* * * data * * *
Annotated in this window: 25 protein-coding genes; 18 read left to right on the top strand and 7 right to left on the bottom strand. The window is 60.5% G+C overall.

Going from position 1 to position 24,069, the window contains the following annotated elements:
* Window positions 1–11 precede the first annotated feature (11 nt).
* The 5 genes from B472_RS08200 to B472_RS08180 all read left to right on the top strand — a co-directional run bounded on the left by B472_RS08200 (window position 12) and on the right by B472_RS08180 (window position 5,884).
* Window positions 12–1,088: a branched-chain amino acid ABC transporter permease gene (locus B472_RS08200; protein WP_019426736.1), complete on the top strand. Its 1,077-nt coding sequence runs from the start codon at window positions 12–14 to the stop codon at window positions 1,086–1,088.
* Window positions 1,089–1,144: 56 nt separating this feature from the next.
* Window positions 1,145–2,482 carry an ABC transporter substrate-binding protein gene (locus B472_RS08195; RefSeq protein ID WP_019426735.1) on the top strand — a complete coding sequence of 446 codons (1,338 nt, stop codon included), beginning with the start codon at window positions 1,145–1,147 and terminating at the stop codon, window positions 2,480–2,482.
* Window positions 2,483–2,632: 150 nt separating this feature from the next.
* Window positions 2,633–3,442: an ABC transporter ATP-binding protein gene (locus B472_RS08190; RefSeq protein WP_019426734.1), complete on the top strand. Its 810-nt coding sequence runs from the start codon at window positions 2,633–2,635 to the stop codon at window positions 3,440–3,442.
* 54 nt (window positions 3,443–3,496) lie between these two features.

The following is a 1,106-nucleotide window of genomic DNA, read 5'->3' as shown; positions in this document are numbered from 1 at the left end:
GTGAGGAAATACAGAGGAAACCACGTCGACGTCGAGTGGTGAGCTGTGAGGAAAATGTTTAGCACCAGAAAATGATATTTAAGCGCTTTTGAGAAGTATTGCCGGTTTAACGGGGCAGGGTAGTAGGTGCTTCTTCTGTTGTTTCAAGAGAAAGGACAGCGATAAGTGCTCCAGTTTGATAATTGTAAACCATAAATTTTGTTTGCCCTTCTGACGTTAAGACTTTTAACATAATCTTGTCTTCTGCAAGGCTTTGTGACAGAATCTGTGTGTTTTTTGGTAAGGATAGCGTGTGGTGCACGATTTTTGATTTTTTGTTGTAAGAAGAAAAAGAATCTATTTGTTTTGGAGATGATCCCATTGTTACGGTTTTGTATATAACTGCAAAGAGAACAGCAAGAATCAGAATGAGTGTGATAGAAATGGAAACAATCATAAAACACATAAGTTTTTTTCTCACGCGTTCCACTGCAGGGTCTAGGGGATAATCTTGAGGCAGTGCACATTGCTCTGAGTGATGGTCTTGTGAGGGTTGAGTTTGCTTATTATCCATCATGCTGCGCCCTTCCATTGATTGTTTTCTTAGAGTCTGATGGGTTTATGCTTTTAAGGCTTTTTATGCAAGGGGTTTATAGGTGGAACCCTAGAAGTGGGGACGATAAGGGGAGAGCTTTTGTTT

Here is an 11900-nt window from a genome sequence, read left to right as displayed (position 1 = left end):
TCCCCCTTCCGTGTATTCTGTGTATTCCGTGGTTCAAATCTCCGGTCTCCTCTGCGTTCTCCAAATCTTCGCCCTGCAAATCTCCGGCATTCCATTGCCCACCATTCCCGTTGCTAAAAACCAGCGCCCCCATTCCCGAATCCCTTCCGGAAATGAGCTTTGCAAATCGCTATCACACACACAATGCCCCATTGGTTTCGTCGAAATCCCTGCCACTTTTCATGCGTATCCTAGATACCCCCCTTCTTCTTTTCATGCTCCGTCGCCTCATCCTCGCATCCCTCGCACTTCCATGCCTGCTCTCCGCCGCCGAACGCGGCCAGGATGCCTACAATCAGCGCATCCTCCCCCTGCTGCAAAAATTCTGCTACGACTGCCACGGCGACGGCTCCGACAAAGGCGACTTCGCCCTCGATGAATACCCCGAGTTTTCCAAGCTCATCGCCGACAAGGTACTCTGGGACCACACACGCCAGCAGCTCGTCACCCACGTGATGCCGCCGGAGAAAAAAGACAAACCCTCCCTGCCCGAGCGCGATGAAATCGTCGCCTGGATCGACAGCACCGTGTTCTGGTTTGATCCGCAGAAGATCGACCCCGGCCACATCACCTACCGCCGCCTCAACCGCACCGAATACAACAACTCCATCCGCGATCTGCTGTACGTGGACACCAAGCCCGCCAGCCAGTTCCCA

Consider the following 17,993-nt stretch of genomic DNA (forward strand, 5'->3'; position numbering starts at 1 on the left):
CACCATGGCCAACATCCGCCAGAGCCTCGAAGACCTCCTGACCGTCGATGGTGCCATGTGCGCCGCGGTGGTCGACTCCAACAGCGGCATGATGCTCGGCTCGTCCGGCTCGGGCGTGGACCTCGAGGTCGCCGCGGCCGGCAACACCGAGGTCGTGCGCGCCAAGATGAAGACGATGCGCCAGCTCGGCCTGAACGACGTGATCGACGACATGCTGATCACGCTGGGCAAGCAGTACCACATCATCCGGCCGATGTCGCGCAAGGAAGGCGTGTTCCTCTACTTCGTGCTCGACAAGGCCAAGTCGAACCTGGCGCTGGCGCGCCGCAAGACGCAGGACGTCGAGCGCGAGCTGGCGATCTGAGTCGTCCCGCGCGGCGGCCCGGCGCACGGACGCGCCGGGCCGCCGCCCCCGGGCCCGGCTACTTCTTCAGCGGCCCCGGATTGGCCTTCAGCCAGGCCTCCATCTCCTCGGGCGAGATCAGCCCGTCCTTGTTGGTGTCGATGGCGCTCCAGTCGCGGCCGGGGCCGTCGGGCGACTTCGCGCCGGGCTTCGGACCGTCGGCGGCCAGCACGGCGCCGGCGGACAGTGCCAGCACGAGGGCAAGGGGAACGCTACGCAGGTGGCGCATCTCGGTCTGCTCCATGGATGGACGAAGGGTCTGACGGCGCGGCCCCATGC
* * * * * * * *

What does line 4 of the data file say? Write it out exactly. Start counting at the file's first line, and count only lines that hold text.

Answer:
* The 5 genes from B472_RS08200 to B472_RS08180 all read left to right on the top strand — a co-directional run bounded on the left by B472_RS08200 (window position 12) and on the right by B472_RS08180 (window position 5,884).